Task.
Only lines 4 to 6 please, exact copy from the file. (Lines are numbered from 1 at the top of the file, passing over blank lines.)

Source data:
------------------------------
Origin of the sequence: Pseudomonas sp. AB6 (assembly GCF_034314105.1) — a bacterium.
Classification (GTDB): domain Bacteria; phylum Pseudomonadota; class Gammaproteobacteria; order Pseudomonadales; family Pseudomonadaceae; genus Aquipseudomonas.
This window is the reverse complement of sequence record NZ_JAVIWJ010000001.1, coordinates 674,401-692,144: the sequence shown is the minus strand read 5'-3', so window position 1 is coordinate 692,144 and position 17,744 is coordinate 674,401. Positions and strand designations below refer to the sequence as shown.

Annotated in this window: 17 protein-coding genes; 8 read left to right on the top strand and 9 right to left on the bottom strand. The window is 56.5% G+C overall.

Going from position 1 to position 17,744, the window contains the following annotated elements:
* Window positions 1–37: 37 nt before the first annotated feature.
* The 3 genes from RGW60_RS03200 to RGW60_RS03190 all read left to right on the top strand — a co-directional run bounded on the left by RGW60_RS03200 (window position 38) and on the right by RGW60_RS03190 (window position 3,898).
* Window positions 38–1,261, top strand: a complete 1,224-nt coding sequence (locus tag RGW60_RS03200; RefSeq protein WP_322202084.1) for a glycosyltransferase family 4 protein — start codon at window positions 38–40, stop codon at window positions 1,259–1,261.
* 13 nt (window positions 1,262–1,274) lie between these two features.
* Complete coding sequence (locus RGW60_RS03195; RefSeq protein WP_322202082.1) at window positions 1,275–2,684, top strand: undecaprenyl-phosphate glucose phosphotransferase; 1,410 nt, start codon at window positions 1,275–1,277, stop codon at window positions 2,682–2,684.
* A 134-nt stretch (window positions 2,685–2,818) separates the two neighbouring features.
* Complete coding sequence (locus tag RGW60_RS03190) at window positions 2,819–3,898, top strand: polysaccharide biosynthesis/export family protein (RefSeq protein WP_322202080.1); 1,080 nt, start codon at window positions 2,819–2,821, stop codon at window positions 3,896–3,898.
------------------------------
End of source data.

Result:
Annotated in this window: 17 protein-coding genes; 8 read left to right on the top strand and 9 right to left on the bottom strand. The window is 56.5% G+C overall.

Going from position 1 to position 17,744, the window contains the following annotated elements:
* Window positions 1–37: 37 nt before the first annotated feature.